10 Not So Legendary Robert De Niro Performances
This weekend, Robert De Niro lets his hair down in The Family, another quick paycheck for one of the greatest, but busiest actors in show business. De Niro’s got two Oscars to his name, and countless accolades from a career of brilliant performances. But when you work as often as he does, you’re bound to make a few mistakes. Maybe the good roles are disappearing, maybe the screen is shrinking. And maybe one of the hardest working men in the movies is just getting a little lazy. We’ll always love you for the truckload of classics you’ve given us, Bobby. But let’s face it, sometimes you could stand to say no. Here are some of those times.
Mary Shelly’s Frankenstein (1994)
Kenneth Branagh’s bold decision was to hew closer to the text this time around, presenting a Frankenstein’s monster that wasn’t a hulking strongman or a fearsome monster, but ultimately a fairly literate, self-questioning soul, trapped in a corporeal form he did not seek. So why hire one of Hollywood’s best actors to slap on a thick coat of theater makeup and monologue with De Niro’s famously plainspoken diction? The best decision would have been to play this Frankenstein as a man, and let the makeup bring the theatricality: instead, De Niro camps it up, as if relishing the first and last horror movie monster he would ever play.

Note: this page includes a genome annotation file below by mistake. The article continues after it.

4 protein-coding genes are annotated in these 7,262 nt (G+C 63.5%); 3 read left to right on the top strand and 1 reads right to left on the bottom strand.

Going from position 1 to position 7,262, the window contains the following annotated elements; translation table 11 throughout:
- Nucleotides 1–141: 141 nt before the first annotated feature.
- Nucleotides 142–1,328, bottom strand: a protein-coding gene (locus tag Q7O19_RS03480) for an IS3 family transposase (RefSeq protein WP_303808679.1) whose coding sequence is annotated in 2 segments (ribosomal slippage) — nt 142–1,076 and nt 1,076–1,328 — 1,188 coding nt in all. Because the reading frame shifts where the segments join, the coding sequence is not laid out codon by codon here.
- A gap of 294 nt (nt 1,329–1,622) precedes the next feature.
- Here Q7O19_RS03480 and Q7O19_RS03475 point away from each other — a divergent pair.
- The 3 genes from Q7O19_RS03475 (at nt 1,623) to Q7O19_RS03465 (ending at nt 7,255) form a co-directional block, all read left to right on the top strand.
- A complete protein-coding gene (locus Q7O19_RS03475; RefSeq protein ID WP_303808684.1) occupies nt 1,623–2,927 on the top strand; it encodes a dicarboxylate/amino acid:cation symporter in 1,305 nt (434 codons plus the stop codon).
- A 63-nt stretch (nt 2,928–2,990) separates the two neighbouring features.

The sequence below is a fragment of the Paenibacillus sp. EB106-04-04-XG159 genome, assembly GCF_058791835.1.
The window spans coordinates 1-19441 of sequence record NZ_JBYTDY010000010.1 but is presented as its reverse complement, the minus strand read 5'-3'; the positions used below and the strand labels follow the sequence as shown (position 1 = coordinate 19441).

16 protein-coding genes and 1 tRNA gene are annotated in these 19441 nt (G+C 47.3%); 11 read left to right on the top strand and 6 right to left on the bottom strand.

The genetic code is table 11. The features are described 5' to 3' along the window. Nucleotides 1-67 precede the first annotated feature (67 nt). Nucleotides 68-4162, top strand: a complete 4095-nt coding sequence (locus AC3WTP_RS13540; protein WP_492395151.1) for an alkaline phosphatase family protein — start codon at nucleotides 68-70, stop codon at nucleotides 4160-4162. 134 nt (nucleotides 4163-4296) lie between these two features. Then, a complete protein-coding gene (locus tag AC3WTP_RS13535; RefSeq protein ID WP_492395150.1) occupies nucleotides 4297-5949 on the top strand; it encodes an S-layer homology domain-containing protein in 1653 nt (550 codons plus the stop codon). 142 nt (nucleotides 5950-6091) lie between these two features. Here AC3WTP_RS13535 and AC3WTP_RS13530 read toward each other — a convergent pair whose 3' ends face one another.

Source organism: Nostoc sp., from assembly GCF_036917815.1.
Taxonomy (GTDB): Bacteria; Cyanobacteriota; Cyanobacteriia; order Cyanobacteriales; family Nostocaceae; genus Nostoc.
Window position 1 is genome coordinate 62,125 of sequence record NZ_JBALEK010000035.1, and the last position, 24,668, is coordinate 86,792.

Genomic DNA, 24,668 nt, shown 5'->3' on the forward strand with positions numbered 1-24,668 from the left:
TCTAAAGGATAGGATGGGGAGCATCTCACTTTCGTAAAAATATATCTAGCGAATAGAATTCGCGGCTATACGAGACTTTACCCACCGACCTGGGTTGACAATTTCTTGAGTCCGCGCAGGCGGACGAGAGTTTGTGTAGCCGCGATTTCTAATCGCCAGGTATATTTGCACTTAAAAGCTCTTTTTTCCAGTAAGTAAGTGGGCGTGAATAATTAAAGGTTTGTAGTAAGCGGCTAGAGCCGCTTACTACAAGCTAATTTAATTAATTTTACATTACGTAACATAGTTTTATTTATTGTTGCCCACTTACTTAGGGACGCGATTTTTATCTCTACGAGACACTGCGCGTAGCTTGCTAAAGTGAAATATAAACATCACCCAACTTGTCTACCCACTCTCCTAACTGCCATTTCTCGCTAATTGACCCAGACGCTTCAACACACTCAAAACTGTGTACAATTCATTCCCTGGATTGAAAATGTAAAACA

The Score (2001)